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Adding Jicama to your Diet, How to Choose and Use

By Edited Nov 13, 2013 0 0
Looks Can Be Deceiving

Not the most attractive looking vegetable in the produce department, JICAMA (Hee-kuh-muh)
is a crispy, slightly sweet, edible bulbous root vegetable that resembles a turnip. It has a crunch and texture that Is similar to a water chestnut or radish and makes an amazing low calorie addition to many dishes. Jicama is not only delicious, it packs a powerful, nutritional punch to your culinary efforts. As they say, looks can be deceiving.

A good source of vitamin C, jicama also contains potassium, iron and calcium, nutrients that help boost the immune system, aid muscle contraction and nerve transmission, help deliver oxygen to the tissues, and promote bone strength and density. It is also high in carbohydrates in the form of dietary fiber. Its sweet flavor and low sugar content make it a satisfying, healthy snack food for everyone, including diabetics or anyone concerned with their sugar intake.

There are many ways that you can introduce this healthy vegetable into your own every-day meals and snacks. Here are tips on how to choose and different ways that you can prepare and use Jicama.

Things You Will Need

Fresh Jicama
Willingness to try something new that is healthy for you

Step 1


To find Jicama in the grocery stores, it will be located in the produce department with the "exotics"... such as plantains, yucca root, etc.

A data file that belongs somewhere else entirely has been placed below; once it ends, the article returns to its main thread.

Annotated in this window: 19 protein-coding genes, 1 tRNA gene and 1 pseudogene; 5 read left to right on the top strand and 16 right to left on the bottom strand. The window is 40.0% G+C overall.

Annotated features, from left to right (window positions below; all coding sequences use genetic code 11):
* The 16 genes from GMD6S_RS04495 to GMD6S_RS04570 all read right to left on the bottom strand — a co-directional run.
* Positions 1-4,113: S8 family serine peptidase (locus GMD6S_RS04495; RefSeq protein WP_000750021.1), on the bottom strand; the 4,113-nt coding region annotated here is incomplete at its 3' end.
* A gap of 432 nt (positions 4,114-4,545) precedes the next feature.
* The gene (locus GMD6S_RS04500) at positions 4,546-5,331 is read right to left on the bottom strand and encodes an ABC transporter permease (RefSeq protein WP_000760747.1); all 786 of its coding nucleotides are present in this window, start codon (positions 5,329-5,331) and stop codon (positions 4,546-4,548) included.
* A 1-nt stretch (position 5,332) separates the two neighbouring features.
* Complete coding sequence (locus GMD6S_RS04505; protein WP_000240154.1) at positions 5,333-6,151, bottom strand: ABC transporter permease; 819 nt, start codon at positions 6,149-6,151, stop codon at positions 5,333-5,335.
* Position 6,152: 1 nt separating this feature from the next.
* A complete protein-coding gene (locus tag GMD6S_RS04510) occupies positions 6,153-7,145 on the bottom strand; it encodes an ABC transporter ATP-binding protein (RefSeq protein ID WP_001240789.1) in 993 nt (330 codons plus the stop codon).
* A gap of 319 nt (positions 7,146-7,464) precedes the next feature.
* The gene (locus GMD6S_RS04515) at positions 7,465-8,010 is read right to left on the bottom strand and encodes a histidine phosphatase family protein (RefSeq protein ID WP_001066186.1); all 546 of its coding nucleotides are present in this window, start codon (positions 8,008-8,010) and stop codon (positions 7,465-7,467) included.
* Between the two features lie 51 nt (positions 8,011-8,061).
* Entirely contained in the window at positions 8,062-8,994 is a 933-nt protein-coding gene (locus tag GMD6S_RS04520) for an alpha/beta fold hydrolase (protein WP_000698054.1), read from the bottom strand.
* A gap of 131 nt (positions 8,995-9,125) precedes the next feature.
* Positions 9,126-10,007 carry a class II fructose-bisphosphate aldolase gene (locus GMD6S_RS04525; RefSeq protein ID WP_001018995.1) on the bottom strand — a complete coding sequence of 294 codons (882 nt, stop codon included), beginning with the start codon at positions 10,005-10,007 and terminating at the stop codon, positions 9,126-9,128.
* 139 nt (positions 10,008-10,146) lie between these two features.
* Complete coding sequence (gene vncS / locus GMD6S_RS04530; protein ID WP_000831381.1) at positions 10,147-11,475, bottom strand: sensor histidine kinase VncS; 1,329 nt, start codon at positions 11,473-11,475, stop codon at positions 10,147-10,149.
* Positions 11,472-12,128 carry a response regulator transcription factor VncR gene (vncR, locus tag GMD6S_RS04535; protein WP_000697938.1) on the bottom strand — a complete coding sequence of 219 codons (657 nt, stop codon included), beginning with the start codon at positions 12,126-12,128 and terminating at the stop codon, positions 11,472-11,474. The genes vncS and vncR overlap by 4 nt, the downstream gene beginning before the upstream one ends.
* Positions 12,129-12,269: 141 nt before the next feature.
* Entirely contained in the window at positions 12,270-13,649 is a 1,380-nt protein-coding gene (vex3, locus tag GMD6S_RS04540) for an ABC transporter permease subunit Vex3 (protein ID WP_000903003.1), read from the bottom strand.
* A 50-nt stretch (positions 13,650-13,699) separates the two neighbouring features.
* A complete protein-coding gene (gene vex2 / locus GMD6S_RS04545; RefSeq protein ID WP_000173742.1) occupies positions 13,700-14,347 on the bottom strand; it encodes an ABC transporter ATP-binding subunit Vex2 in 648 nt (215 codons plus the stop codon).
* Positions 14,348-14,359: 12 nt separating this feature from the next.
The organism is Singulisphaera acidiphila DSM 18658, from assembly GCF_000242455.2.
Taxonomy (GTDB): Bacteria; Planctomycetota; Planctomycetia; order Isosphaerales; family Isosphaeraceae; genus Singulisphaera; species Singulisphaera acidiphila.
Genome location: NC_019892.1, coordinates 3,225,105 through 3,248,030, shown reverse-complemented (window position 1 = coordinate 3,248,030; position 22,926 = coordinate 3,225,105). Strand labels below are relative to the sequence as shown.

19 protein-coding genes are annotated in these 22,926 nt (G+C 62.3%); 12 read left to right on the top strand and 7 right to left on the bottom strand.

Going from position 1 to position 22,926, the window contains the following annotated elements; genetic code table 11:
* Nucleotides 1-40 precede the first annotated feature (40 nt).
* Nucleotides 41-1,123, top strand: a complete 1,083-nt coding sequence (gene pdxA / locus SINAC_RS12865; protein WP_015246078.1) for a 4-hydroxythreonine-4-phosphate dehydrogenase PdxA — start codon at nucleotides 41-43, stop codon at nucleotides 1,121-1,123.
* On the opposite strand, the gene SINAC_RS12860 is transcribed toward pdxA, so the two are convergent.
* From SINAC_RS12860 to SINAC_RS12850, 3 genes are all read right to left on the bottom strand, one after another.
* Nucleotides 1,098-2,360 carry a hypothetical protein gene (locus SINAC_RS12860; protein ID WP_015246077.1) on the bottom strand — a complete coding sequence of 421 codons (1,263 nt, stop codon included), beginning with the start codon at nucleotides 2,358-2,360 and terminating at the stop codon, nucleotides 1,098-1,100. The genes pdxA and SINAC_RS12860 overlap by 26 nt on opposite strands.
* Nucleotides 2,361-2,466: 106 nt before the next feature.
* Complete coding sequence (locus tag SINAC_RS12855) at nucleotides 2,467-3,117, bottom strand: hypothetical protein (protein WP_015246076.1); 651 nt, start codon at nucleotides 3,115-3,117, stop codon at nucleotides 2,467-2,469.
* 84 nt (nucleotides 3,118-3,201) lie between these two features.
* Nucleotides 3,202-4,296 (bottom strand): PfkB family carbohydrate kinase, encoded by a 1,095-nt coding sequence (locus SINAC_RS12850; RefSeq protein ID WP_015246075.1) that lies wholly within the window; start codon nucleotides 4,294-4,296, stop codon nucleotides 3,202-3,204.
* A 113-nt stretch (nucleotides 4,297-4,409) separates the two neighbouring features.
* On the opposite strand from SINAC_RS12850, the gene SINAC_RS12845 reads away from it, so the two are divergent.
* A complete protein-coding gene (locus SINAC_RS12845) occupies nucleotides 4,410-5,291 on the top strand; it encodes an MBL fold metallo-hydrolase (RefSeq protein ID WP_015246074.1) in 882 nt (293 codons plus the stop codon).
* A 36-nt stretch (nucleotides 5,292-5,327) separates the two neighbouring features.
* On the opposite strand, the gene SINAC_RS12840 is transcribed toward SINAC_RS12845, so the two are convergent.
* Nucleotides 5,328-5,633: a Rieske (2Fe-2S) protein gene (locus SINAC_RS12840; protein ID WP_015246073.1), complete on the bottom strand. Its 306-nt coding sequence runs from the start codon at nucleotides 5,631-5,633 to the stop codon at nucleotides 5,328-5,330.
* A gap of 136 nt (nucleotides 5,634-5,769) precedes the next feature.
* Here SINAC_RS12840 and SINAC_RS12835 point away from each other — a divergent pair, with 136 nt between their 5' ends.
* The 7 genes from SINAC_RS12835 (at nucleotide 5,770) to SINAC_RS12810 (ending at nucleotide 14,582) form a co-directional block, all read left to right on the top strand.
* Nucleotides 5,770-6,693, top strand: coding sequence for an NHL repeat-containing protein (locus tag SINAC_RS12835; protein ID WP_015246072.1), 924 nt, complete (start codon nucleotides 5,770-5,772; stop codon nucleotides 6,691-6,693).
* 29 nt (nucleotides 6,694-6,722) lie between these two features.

Step 2

When buying Jicama, choose a small or medium-sized, firm vegetable that has a slightly silky sheen. The large ones are usually not as flavorful as the smaller ones. Avoid purchasing Jicama that has bluish-green, soft or dark blemishes that indicate an old, over-ripened vegetable. Fresh Jicama can be kept in the refrigerator for up to two weeks before use.

Step 3

Preparing Jicama

When preparing jicama, use a sharp paring knife or heavy-duty vegetable peeler. Because of the tough skin, it may seem like you are wrestling an alligator, but keep in mind, the fresher the vegetable, the easier it will be to peel.

Step 4

Eat it Raw

Enjoy jicama in its raw form. The super crunchy, slightly sweet texture is somewhere in between a raw potato and a super crispy apple. It can be cut into cubes, sticks, rounds or shredded to boost flavor and crispness in salads, slaw, snacks, salsas and hors d'oeuvres.

Step 5

Cooked Jicama

Cook jicama most any way that you want to. Because of its unique crispness, jicama is even more spectacular when cooked. It absorbs sauces without softening, making it an excellent addition to stir-fried and grilled vegetable dishes.

Step 6

Jicama Chips

Prepare it any way that you would prepare and cook a potato.
Serve jicama instead of potato chips the next time you make salsa, dip, or guacamole, To make jicama chips, thinly slice the root, make rounds with a biscuit cutter and bake in the oven until crispy. Bake a whole jicama just as you would a baked potato.
You will be amazed at how delicious, versatile and healthy the addition of jicama will be to your palette and diet. You will be surprised to see the variety of recipes that are provided on the internet for jicama, especially on the health-conscious cooking sites.

Tips & Warnings

When eating jicama, the flesh is the part to be eaten. Do not eat the skin.


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